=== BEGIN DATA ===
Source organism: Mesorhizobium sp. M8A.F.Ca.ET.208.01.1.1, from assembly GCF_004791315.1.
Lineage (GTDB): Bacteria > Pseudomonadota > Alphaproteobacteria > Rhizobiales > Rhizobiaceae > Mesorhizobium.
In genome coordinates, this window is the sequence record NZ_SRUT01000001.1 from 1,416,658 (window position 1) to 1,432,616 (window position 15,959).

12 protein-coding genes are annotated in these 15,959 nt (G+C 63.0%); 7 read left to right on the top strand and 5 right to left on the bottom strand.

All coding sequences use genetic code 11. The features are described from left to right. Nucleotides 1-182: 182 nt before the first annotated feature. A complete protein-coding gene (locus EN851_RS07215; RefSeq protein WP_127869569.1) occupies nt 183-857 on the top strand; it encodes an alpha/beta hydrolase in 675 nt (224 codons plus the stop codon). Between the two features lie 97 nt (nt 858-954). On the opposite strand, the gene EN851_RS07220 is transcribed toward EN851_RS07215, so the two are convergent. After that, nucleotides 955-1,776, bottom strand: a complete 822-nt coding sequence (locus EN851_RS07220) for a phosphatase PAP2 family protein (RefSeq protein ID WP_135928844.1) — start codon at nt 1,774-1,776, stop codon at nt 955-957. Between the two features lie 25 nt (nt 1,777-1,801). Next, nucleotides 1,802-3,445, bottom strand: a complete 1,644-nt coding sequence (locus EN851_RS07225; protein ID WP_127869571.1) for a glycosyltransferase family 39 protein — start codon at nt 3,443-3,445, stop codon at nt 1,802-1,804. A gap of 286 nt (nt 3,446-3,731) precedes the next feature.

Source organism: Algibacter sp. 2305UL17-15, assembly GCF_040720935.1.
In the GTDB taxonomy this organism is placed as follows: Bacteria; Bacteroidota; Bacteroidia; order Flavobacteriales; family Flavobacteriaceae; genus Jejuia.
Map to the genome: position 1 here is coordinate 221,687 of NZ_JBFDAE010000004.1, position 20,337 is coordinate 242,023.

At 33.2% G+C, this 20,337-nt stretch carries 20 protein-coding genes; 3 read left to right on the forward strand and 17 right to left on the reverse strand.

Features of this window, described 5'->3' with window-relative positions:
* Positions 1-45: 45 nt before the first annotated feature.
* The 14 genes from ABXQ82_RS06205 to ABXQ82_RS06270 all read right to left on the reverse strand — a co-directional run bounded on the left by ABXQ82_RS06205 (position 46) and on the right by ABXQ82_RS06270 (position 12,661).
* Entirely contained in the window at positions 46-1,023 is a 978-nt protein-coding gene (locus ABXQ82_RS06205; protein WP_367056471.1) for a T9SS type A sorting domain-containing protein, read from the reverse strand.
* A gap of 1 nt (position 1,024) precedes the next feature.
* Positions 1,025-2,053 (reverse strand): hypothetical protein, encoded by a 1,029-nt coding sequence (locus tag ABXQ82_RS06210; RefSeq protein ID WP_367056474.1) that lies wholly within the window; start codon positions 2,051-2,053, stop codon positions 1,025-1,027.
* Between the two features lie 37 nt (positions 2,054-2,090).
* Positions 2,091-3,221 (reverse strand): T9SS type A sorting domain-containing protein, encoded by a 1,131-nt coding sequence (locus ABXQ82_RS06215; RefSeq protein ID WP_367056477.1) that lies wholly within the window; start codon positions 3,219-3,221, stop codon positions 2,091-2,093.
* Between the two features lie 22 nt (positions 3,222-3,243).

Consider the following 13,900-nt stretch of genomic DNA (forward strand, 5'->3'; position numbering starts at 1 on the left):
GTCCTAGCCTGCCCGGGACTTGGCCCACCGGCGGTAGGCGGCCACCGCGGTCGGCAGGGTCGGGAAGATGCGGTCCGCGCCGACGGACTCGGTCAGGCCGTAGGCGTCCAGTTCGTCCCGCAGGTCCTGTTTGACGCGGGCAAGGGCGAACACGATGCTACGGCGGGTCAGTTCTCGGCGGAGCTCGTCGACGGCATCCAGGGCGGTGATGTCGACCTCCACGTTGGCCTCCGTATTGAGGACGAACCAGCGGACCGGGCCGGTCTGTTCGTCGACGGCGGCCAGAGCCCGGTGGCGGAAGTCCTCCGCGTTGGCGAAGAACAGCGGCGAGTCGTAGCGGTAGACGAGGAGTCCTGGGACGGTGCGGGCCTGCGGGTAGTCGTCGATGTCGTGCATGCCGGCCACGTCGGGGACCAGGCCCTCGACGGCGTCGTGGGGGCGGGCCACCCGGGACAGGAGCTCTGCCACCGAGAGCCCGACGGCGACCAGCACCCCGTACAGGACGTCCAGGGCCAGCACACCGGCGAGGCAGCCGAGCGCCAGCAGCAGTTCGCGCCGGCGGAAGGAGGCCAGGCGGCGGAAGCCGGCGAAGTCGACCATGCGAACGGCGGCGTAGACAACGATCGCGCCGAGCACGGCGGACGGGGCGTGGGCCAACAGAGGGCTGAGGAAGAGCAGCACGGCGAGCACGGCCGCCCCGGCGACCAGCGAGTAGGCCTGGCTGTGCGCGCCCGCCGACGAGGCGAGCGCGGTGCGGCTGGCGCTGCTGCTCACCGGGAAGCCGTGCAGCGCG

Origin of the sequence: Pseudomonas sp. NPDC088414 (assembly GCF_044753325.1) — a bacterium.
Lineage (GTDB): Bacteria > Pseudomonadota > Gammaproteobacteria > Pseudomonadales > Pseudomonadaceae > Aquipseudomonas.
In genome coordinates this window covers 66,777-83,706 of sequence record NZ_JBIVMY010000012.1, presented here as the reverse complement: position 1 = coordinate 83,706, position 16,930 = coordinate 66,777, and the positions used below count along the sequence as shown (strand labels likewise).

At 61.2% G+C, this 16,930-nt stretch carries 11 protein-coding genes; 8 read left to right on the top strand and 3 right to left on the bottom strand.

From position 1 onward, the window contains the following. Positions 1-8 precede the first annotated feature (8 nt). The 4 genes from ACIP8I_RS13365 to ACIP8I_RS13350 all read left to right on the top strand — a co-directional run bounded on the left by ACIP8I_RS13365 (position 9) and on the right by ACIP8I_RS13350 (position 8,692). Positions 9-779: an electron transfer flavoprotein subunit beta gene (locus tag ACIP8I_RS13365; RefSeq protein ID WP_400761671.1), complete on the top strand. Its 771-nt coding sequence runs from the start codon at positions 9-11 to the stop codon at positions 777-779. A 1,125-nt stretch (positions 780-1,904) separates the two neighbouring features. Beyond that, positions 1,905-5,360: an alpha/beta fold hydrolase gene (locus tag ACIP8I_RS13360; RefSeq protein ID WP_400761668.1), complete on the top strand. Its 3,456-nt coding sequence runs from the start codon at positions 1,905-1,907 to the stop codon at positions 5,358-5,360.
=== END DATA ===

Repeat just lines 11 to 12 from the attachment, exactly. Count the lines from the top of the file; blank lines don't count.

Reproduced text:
* Positions 1-45: 45 nt before the first annotated feature.
* The 14 genes from ABXQ82_RS06205 to ABXQ82_RS06270 all read right to left on the reverse strand — a co-directional run bounded on the left by ABXQ82_RS06205 (position 46) and on the right by ABXQ82_RS06270 (position 12,661).